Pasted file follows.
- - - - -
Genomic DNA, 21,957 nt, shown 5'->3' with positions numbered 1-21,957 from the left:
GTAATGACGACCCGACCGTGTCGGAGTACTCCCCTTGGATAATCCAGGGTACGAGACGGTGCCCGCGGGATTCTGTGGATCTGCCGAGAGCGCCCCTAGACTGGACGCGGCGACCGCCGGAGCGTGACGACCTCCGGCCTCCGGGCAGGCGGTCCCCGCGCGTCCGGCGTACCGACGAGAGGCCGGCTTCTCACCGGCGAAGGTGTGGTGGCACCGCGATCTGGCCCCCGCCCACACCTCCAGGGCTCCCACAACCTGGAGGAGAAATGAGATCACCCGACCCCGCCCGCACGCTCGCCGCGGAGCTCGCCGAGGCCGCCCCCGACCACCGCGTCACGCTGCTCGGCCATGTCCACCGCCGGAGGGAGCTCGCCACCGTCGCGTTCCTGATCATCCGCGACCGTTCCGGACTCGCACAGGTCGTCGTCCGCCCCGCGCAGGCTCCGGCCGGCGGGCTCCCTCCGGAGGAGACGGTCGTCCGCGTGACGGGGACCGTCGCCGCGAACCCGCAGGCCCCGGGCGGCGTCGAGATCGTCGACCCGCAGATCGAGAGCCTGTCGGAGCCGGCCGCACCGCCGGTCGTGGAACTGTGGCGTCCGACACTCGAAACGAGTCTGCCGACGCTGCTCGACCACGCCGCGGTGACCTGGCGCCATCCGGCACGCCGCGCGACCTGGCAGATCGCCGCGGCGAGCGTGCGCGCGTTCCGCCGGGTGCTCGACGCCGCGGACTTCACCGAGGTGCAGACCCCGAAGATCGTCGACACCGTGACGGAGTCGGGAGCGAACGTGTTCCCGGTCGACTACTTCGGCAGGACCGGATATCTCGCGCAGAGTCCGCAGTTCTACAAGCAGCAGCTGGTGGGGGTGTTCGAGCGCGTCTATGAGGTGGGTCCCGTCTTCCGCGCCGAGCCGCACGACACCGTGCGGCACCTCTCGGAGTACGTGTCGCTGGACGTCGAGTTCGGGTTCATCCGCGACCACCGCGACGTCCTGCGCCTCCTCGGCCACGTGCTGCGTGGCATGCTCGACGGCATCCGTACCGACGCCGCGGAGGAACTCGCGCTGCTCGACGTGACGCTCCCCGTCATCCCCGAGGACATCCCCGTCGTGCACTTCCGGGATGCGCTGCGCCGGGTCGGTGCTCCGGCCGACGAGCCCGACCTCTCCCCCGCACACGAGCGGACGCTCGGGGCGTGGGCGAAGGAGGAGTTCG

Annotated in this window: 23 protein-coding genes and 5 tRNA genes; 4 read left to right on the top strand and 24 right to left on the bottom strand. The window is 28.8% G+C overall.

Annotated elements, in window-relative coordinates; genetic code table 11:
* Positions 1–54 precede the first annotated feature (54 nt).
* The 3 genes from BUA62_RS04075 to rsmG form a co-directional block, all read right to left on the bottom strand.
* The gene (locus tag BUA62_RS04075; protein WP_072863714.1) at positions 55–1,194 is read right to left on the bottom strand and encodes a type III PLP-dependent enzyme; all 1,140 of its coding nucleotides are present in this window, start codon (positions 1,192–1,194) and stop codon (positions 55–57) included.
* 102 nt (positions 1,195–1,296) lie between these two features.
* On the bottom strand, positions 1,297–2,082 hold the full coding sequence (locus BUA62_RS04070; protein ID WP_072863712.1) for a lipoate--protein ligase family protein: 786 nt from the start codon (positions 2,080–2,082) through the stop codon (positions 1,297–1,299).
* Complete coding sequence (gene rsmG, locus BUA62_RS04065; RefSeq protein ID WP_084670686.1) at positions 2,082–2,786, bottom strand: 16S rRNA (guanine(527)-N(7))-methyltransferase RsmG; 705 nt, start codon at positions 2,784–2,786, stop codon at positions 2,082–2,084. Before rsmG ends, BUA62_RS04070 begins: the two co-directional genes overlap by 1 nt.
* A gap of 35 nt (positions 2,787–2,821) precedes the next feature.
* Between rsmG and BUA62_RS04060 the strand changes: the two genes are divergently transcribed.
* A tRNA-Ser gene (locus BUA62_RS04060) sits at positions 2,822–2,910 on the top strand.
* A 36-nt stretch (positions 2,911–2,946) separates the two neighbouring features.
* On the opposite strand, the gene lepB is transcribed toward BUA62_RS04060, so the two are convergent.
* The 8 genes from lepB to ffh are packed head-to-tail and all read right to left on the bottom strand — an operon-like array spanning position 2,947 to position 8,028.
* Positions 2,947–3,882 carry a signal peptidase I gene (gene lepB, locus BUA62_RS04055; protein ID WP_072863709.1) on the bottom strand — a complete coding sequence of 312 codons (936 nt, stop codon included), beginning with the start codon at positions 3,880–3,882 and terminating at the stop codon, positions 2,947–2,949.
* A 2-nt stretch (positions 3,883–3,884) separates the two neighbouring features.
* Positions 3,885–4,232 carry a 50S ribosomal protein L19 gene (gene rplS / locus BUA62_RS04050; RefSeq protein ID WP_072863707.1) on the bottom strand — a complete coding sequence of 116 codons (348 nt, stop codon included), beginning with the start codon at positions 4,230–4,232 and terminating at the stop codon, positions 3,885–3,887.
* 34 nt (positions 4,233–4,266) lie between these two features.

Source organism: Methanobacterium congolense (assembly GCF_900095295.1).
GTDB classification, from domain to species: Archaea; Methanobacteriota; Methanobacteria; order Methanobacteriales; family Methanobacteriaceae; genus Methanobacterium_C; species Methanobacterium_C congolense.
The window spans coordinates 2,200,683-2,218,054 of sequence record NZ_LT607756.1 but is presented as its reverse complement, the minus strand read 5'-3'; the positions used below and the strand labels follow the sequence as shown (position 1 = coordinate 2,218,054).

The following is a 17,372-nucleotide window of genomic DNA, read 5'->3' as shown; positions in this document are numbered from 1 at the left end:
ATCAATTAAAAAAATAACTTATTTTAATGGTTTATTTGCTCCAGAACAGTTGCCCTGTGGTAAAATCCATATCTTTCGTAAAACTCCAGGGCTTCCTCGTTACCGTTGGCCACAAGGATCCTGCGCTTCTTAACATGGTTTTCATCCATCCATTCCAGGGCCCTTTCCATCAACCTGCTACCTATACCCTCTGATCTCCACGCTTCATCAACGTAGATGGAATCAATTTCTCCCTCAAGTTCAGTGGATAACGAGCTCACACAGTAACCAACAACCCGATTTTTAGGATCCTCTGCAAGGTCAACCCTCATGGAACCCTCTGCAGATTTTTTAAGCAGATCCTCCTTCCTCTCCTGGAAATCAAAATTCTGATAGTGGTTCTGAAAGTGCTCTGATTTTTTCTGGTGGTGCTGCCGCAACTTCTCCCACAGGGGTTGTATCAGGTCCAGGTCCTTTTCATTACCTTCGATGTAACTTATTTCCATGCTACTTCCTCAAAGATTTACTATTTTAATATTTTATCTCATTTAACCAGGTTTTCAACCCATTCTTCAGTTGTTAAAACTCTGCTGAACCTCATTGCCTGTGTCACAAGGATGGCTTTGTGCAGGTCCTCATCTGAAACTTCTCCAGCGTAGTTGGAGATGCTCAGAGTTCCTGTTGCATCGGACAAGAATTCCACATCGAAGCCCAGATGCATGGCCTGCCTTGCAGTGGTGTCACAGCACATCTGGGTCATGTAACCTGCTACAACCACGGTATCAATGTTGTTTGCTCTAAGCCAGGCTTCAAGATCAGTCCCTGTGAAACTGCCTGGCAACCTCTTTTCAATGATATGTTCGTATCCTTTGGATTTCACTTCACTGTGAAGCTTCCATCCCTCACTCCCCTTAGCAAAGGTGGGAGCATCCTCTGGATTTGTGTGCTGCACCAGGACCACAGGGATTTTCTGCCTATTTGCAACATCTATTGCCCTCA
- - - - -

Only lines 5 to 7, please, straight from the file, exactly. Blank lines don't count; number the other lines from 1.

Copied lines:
* Positions 1–54 precede the first annotated feature (54 nt).
* The 3 genes from BUA62_RS04075 to rsmG form a co-directional block, all read right to left on the bottom strand.
* The gene (locus tag BUA62_RS04075; protein WP_072863714.1) at positions 55–1,194 is read right to left on the bottom strand and encodes a type III PLP-dependent enzyme; all 1,140 of its coding nucleotides are present in this window, start codon (positions 1,192–1,194) and stop codon (positions 55–57) included.